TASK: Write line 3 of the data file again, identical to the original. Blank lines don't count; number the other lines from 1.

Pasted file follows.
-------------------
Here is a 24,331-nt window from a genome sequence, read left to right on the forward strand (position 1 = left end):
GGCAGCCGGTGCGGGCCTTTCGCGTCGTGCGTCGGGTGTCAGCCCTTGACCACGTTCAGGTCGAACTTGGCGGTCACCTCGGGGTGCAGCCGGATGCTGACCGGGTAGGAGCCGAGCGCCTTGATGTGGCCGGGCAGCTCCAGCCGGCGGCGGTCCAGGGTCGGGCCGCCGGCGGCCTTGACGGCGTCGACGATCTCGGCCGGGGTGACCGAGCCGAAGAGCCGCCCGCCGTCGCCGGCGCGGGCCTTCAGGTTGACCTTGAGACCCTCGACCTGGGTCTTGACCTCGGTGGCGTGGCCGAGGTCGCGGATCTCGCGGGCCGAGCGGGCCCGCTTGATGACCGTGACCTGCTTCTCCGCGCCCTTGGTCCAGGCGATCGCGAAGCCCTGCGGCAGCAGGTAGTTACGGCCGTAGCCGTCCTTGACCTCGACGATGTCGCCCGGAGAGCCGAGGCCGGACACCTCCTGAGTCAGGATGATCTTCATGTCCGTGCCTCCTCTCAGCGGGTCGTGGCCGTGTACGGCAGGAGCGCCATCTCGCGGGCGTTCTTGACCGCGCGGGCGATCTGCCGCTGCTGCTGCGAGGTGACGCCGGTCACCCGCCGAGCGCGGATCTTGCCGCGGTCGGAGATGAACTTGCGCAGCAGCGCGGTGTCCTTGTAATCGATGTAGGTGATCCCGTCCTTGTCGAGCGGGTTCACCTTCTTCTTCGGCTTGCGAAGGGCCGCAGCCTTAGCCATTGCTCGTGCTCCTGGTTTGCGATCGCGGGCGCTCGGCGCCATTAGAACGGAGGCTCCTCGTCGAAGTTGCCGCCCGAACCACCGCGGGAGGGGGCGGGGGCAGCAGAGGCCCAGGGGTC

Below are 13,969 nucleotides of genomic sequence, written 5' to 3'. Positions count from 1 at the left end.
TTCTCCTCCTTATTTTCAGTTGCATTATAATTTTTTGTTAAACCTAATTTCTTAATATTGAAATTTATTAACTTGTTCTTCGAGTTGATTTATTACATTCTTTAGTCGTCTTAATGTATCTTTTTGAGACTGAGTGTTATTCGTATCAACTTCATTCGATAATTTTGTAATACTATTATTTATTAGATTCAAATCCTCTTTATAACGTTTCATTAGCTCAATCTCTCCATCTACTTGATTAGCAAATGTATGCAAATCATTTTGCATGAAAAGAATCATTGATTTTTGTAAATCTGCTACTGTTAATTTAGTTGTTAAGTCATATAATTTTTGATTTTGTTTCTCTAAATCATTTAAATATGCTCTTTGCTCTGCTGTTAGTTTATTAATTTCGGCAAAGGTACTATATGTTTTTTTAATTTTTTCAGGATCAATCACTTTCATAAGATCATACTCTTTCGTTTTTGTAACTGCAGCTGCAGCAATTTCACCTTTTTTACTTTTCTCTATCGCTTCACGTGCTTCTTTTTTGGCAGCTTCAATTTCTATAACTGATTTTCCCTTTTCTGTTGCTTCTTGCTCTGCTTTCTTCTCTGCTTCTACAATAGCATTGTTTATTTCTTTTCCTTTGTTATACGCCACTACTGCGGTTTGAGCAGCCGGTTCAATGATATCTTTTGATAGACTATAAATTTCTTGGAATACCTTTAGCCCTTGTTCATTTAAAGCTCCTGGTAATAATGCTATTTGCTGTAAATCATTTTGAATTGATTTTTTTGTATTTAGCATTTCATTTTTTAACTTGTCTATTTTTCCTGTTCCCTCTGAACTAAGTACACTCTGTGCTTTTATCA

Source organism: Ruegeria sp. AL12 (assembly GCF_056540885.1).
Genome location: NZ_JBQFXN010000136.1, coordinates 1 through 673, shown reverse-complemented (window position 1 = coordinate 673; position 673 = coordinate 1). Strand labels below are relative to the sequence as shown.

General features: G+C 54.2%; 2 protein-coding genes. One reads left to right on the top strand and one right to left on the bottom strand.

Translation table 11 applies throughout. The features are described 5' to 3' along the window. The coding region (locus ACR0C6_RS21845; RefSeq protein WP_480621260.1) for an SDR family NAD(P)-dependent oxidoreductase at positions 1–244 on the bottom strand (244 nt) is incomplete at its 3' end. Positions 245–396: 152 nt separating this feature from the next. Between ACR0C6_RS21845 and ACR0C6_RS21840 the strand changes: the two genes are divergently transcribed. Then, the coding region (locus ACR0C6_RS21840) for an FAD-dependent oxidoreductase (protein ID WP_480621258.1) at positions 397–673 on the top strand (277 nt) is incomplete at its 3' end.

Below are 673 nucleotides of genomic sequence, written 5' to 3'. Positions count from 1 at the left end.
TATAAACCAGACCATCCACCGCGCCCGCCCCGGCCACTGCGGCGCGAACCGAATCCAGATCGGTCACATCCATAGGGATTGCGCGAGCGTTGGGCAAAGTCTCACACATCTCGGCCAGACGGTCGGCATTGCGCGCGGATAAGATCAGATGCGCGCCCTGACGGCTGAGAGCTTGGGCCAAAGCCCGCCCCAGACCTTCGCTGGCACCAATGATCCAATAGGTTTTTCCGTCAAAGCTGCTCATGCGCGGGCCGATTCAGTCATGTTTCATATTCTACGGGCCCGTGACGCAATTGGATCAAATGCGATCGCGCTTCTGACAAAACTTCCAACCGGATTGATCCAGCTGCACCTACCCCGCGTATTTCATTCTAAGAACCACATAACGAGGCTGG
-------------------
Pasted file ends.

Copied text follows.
Below are 13,969 nucleotides of genomic sequence, written 5' to 3'. Positions count from 1 at the left end.